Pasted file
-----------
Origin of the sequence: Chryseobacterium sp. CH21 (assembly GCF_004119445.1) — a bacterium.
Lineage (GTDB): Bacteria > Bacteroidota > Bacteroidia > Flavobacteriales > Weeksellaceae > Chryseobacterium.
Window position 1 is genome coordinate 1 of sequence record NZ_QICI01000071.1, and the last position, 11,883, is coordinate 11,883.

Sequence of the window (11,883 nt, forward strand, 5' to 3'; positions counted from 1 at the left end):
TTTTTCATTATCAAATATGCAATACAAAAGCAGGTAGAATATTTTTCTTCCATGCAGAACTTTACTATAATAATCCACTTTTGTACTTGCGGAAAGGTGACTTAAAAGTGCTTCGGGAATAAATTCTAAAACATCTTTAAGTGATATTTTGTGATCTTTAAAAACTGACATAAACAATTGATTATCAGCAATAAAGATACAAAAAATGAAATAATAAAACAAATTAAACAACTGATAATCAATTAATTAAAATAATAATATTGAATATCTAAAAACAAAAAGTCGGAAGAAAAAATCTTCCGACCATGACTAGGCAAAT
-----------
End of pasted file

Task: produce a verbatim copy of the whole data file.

Origin of the sequence: Chryseobacterium sp. CH21 (assembly GCF_004119445.1) — a bacterium.
Lineage (GTDB): Bacteria > Bacteroidota > Bacteroidia > Flavobacteriales > Weeksellaceae > Chryseobacterium.
Window position 1 is genome coordinate 1 of sequence record NZ_QICI01000071.1, and the last position, 11,883, is coordinate 11,883.

Sequence of the window (11,883 nt, forward strand, 5' to 3'; positions counted from 1 at the left end):
TTTTTCATTATCAAATATGCAATACAAAAGCAGGTAGAATATTTTTCTTCCATGCAGAACTTTACTATAATAATCCACTTTTGTACTTGCGGAAAGGTGACTTAAAAGTGCTTCGGGAATAAATTCTAAAACATCTTTAAGTGATATTTTGTGATCTTTAAAAACTGACATAAACAATTGATTATCAGCAATAAAGATACAAAAAATGAAATAATAAAACAAATTAAACAACTGATAATCAATTAATTAAAATAATAATATTGAATATCTAAAAACAAAAAGTCGGAAGAAAAAATCTTCCGACCATGACTAGGCAAAT